‘They will be getting a lot of questions about this’ - Organisation heads surprised as Kanye West set to receive Marcus Garvey Humanitarian Award
On the final day of Reggae and Black History Month, controversial US rapper, Kanye West, will be honoured with an award named in honour of Jamaica’s first national hero and the leader of the pan-Africanism movement, which sought to unify and connect people of African descent worldwide.
West will be awarded the Marcus Garvey Award for Global Contributions to Humanity by the 39th Annual Chicago Music Awards. However, Steven Golding, president of the Universal Negro Improvement Association (UNIA), an organisation founded by Garvey and dedicated to racial pride and economic self-sufficiency, says that somehow, this “doesn’t portray the pan-Africanist that Marcus Garvey was”.
The 43-year-old rapper, known for his provocative statements and who ran for the office of US president last November, under the Birthday Party, told TMZ in a May 2018 interview that slavery was a choice. “When you hear about slavery for 400 years ... For 400 years? That sounds like a choice. You were there for 400 years, and it’s all of y’all. It’s like we’re mentally imprisoned,” Kanye said.
Months later, he offered an apology of sorts. “I don’t know if I properly apologised for how that slave comment made people feel, so I want to take this moment right now to say that I’m sorry for hurting, I’m sorry for the one-two effect of the MAGA hat into the slave comment.”
Scheduled to be held this evening, starting at 7 p.m., the award honours and features the best of Chicago entertainers and uses the tag line, ‘Bringing Nations Together Through Music and Culture’. It recognises outstanding contributions to various music forms, including pop, blues, reggae, classical, rock, R&B, jazz, gospel, African, hip hop, Asian, Latin, Spoken Word, and more. Entertainer Common is the recipient of the special Jean Baptiste Point DuSable Humanitarian award.
Jamaican entrepreneur, publisher and TV personality, Ephraim Martin, who is the founder and chairman of the Chicago Music Awards, told The Sunday Gleaner that while he was a bit taken aback by the fact that Kanye West is this year’s recipient, there was really nothing that he personally could do about it. “Ask me about Common,” he quipped when quizzed about Kanye being so honoured.
“Kanye getting this award is kind of a surprise to me. But he has been making contributions to different countries, and he came out on top of all [the other persons] nominees in that category,” Martin explained.
JOBS AND DEVELOPMENT
West made a number of donations in 2020. In the United States, he made a US$2-million donation to support the families of George Floyd, Ahmaud Arbery and Breonna Taylor. The donation included funding for the legal fees for the Arbery and Taylor families, along with black-owned businesses in crisis in his native Chicago and other cities. The rapper also established an education plan, which would fully cover the college tuition for Gianna Floyd, the 6-year-old daughter of George Floyd. According to the Chicago Sun Times, he made a donation to We Women Empowered, which delivers three meals a day to senior citizens during the coronavirus pandemic. Regionally, he supported Buju Banton’s Buju Banton Foundation by donating laptops and desktop computers to staff and residents at Sunbeam Children’s Home and Manchester Boys’ Home. In October, he tweeted that he was in talks with the Haitian Government to build a “new city of the future”. He said the initiative would bring jobs and development, and help support local farmers and fishermen.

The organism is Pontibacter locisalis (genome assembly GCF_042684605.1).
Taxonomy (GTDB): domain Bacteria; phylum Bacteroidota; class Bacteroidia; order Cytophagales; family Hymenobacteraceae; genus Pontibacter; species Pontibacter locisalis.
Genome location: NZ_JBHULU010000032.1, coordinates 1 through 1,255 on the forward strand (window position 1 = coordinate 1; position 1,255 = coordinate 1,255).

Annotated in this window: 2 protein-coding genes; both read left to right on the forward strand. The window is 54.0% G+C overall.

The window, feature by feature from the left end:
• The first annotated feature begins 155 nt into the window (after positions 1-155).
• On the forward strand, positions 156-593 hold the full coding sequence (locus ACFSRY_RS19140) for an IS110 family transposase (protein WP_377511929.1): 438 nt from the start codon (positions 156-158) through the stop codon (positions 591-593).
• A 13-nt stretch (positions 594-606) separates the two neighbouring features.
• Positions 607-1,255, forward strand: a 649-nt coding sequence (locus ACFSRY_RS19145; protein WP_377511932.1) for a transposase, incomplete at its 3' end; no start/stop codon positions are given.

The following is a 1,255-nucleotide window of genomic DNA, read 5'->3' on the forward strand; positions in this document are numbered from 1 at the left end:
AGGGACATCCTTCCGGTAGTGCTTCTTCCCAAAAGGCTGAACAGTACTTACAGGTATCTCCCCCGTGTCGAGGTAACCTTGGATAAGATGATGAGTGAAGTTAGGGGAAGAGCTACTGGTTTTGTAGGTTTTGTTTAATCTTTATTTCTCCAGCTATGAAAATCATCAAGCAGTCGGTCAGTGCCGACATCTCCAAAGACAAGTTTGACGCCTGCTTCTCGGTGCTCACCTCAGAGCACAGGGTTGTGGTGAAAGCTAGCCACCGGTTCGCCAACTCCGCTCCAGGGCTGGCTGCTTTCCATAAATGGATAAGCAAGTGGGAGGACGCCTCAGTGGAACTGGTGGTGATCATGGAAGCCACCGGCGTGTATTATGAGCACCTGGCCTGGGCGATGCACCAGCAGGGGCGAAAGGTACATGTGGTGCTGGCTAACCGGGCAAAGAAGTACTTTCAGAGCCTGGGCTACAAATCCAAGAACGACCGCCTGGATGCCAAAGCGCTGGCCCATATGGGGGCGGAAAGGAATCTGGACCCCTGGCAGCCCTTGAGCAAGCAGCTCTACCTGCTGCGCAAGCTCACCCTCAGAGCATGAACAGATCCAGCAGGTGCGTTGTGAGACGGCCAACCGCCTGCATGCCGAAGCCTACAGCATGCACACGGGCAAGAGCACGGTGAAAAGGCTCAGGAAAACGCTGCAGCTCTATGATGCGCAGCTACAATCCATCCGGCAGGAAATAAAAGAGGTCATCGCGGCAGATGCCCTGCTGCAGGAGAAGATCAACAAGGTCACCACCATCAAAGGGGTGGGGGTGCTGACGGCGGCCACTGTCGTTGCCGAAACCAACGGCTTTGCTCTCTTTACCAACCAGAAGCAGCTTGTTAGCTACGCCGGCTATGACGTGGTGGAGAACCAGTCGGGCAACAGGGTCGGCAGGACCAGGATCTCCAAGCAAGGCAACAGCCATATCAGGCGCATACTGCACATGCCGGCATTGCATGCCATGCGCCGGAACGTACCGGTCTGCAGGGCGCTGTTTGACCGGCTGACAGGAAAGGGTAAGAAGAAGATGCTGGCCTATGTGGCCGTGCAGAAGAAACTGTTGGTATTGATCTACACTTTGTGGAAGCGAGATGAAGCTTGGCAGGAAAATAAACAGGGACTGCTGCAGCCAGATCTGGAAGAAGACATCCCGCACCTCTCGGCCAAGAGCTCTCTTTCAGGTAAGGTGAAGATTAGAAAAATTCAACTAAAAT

Golding noted that handing such an award to Kanye West doesn’t quite fit Garvey’s curriculum.
“Measuring in terms of Garvey’s philosophy, I don’t think this quite fits his curriculum. Marcus Garvey was a man of principle, and by invoking his name, you are invoking everything that he stood for. He is considered the modern father of pan-Africanism and the measuring stick of African liberation and African unity,” a passionate Golding stated.
Emphasising that “Marcus Garvey is our first national hero and the earliest black icon of the 20th century,” he explained that Garveyites don’t have a copyright on his name. “Garvey’s name has been used on so many things. I even saw a pizza shop run by Italians in New York named after him, but it was on Marcus Garvey Boulevard. The truth is that a lot of civic groups in the US, other pan-African groups around the world, the OAS and even us, the UNIA have Marcus Garvey awards. And, unfortunately, a lot of times, recipients are chosen for their celebrity status and the attention that they can bring to the event,” Golding pointed out.
He had a word of caution for the organisers of this particular award. “I can tell them that they will be getting a lot of questions about this, just as I am getting now.”
Explaining the reason for naming the award in honour of Garvey, Martin stated, “When we started in 1982, music was the expression of the voiceless people of the world. Peter Tosh was with us supporting the award, and the intent was to keep Marcus Garvey at the forefront and get him pardoned.”
He noted that philanthropist, entrepreneur, and recording artiste, Willie Wilson, who has resided in Chicago for over 50 years and was one of the first black owners of a McDonald’s restaurant, was also a nominee in the same category as Kanye. “He is very active and is known for giving away money to people who can’t pay their light bills, but Willie Wilson has received the award already. And there were a few other persons from Chicagoland. I don’t know if Kanye would be my first choice,” added Martin, who is also the founder of the International Reggae and World Music Awards (IRAWMA).
The IRAWMAs, scheduled to be held on May 2 under the theme ‘Reggae/World Music Still Rise’, also have a Marcus Garvey Humanitarian Award named in honour of the national hero.